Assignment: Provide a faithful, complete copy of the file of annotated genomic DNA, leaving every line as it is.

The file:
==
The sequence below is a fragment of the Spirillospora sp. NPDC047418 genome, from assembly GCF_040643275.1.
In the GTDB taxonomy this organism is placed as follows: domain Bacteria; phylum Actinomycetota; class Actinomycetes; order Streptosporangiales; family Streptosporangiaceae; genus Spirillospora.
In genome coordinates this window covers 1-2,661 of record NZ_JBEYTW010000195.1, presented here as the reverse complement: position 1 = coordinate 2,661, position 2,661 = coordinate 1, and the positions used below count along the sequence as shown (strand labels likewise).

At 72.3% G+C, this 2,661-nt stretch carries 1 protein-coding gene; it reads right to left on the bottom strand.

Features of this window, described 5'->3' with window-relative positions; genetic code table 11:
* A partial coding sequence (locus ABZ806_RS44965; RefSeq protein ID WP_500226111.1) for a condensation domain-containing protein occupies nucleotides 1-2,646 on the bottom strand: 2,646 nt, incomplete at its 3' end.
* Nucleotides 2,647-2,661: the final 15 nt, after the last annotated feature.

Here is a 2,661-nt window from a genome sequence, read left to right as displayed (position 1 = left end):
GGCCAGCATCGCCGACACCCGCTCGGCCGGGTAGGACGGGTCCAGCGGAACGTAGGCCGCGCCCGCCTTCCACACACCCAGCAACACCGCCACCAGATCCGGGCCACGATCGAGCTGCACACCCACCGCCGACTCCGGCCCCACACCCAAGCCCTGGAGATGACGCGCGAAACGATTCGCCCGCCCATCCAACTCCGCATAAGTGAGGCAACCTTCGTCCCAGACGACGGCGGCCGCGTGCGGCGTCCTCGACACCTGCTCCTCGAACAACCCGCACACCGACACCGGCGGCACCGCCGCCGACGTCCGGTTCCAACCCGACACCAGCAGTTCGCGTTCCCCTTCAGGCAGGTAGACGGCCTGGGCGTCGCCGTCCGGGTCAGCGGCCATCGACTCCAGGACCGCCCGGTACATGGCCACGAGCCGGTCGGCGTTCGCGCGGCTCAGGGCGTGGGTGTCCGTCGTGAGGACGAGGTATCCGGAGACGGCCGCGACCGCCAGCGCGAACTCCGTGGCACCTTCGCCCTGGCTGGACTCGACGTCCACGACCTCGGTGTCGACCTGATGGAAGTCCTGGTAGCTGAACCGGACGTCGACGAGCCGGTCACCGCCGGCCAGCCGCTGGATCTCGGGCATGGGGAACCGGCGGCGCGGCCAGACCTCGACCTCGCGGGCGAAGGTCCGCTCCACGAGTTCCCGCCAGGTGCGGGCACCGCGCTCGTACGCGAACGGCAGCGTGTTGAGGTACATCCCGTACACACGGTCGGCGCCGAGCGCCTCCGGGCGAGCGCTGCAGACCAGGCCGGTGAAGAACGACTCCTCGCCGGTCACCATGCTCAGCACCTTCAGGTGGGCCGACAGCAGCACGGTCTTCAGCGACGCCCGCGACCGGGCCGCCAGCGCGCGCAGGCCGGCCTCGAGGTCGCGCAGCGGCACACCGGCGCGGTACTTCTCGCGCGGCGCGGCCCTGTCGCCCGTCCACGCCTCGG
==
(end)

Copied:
The sequence below is a fragment of the Spirillospora sp. NPDC047418 genome, from assembly GCF_040643275.1.
In the GTDB taxonomy this organism is placed as follows: domain Bacteria; phylum Actinomycetota; class Actinomycetes; order Streptosporangiales; family Streptosporangiaceae; genus Spirillospora.
In genome coordinates this window covers 1-2,661 of record NZ_JBEYTW010000195.1, presented here as the reverse complement: position 1 = coordinate 2,661, position 2,661 = coordinate 1, and the positions used below count along the sequence as shown (strand labels likewise).

At 72.3% G+C, this 2,661-nt stretch carries 1 protein-coding gene; it reads right to left on the bottom strand.

Features of this window, described 5'->3' with window-relative positions; genetic code table 11:
* A partial coding sequence (locus ABZ806_RS44965; RefSeq protein ID WP_500226111.1) for a condensation domain-containing protein occupies nucleotides 1-2,646 on the bottom strand: 2,646 nt, incomplete at its 3' end.
* Nucleotides 2,647-2,661: the final 15 nt, after the last annotated feature.

Here is a 2,661-nt window from a genome sequence, read left to right as displayed (position 1 = left end):
GGCCAGCATCGCCGACACCCGCTCGGCCGGGTAGGACGGGTCCAGCGGAACGTAGGCCGCGCCCGCCTTCCACACACCCAGCAACACCGCCACCAGATCCGGGCCACGATCGAGCTGCACACCCACCGCCGACTCCGGCCCCACACCCAAGCCCTGGAGATGACGCGCGAAACGATTCGCCCGCCCATCCAACTCCGCATAAGTGAGGCAACCTTCGTCCCAGACGACGGCGGCCGCGTGCGGCGTCCTCGACACCTGCTCCTCGAACAACCCGCACACCGACACCGGCGGCACCGCCGCCGACGTCCGGTTCCAACCCGACACCAGCAGTTCGCGTTCCCCTTCAGGCAGGTAGACGGCCTGGGCGTCGCCGTCCGGGTCAGCGGCCATCGACTCCAGGACCGCCCGGTACATGGCCACGAGCCGGTCGGCGTTCGCGCGGCTCAGGGCGTGGGTGTCCGTCGTGAGGACGAGGTATCCGGAGACGGCCGCGACCGCCAGCGCGAACTCCGTGGCACCTTCGCCCTGGCTGGACTCGACGTCCACGACCTCGGTGTCGACCTGATGGAAGTCCTGGTAGCTGAACCGGACGTCGACGAGCCGGTCACCGCCGGCCAGCCGCTGGATCTCGGGCATGGGGAACCGGCGGCGCGGCCAGACCTCGACCTCGCGGGCGAAGGTCCGCTCCACGAGTTCCCGCCAGGTGCGGGCACCGCGCTCGTACGCGAACGGCAGCGTGTTGAGGTACATCCCGTACACACGGTCGGCGCCGAGCGCCTCCGGGCGAGCGCTGCAGACCAGGCCGGTGAAGAACGACTCCTCGCCGGTCACCATGCTCAGCACCTTCAGGTGGGCCGACAGCAGCACGGTCTTCAGCGACGCCCGCGACCGGGCCGCCAGCGCGCGCAGGCCGGCCTCGAGGTCGCGCAGCGGCACACCGGCGCGGTACTTCTCGCGCGGCGCGGCCCTGTCGCCCGTCCACGCCTCGG